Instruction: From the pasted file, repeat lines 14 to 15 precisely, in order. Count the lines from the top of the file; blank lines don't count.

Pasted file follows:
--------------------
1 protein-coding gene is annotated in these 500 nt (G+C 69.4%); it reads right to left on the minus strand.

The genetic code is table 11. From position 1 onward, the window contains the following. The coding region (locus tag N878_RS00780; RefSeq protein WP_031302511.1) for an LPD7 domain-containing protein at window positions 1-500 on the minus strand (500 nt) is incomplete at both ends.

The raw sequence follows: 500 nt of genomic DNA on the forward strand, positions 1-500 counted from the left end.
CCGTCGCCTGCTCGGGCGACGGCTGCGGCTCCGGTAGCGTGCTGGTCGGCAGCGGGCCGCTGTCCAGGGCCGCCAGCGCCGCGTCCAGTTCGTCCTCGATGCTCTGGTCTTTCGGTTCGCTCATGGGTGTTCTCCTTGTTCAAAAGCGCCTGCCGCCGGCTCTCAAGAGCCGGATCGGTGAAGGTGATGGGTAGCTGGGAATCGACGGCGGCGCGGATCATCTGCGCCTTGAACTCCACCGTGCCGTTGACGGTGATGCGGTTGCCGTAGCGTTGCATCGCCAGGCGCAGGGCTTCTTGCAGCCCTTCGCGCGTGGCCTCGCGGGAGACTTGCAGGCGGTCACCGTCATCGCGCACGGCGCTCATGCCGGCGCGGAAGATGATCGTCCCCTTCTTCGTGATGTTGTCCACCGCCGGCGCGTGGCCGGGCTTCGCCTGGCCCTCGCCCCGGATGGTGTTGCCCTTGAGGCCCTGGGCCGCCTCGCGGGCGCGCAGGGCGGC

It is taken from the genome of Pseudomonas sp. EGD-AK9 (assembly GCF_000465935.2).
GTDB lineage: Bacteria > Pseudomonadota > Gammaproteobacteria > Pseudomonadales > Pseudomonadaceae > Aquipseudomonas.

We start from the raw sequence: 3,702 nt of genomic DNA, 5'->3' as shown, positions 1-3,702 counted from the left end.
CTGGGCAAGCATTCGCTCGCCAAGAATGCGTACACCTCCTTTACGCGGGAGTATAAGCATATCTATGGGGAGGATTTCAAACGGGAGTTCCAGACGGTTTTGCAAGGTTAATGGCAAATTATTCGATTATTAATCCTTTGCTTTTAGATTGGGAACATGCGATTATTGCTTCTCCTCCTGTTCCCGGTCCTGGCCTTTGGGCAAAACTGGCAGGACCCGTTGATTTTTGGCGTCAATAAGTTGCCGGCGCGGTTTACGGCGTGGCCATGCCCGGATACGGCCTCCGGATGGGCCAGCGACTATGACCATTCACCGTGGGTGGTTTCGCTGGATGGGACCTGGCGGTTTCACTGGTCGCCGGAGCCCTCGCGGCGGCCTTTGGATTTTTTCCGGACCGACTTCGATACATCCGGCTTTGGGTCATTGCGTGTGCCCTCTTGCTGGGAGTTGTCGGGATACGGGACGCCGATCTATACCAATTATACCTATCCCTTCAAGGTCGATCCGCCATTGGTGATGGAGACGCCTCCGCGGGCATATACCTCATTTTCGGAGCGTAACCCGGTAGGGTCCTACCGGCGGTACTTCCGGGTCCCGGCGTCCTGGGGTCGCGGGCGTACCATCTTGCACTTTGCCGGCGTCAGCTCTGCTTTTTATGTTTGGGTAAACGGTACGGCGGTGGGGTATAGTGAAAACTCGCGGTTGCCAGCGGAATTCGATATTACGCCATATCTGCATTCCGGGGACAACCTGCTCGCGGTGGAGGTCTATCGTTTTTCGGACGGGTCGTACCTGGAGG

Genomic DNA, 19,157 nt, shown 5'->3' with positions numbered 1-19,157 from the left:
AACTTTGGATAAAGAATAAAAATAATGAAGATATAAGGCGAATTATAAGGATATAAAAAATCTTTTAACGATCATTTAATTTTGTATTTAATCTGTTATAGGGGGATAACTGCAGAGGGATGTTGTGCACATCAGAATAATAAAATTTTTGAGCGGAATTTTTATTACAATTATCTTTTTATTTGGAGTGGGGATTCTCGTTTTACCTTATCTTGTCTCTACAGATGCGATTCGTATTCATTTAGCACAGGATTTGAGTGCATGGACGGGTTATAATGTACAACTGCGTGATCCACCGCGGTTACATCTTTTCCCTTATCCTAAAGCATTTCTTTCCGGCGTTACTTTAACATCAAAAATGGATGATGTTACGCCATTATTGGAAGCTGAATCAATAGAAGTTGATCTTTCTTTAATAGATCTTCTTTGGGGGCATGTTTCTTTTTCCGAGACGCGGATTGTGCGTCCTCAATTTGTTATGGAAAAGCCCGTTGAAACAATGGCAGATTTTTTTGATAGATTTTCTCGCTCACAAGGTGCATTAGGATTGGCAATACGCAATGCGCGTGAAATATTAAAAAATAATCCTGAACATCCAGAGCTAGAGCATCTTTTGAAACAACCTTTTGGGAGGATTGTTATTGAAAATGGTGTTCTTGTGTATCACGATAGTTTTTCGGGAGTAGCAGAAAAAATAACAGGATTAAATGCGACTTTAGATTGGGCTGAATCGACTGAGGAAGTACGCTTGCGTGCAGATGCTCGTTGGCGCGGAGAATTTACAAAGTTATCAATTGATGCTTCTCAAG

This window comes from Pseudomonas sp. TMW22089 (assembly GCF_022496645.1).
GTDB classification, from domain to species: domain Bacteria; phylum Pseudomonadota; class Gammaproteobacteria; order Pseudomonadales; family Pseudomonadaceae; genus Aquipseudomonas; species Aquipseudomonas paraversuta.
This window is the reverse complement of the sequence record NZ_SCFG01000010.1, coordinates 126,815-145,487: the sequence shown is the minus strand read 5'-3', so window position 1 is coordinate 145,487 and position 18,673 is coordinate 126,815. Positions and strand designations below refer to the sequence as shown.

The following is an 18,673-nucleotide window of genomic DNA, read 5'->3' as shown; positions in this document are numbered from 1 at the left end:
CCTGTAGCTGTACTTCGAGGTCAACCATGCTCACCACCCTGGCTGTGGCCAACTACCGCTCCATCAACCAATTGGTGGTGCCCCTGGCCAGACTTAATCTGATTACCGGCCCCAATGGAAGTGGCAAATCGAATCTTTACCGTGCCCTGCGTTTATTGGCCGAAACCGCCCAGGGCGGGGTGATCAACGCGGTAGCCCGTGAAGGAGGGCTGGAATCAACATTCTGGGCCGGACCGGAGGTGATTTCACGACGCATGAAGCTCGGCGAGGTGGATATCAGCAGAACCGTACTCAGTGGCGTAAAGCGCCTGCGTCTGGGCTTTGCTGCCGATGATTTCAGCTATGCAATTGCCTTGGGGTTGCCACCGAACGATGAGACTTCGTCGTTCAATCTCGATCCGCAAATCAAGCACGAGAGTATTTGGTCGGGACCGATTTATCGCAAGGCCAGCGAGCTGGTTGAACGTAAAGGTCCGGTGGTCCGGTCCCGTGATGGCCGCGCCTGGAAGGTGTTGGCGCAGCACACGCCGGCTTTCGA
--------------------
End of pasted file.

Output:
The following is an 18,673-nucleotide window of genomic DNA, read 5'->3' as shown; positions in this document are numbered from 1 at the left end:
CCTGTAGCTGTACTTCGAGGTCAACCATGCTCACCACCCTGGCTGTGGCCAACTACCGCTCCATCAACCAATTGGTGGTGCCCCTGGCCAGACTTAATCTGATTACCGGCCCCAATGGAAGTGGCAAATCGAATCTTTACCGTGCCCTGCGTTTATTGGCCGAAACCGCCCAGGGCGGGGTGATCAACGCGGTAGCCCGTGAAGGAGGGCTGGAATCAACATTCTGGGCCGGACCGGAGGTGATTTCACGACGCATGAAGCTCGGCGAGGTGGATATCAGCAGAACCGTACTCAGTGGCGTAAAGCGCCTGCGTCTGGGCTTTGCTGCCGATGATTTCAGCTATGCAATTGCCTTGGGGTTGCCACCGAACGATGAGACTTCGTCGTTCAATCTCGATCCGCAAATCAAGCACGAGAGTATTTGGTCGGGACCGATTTATCGCAAGGCCAGCGAGCTGGTTGAACGTAAAGGTCCGGTGGTCCGGTCCCGTGATGGCCGCGCCTGGAAGGTGTTGGCGCAGCACACGCCGGCTTTCGA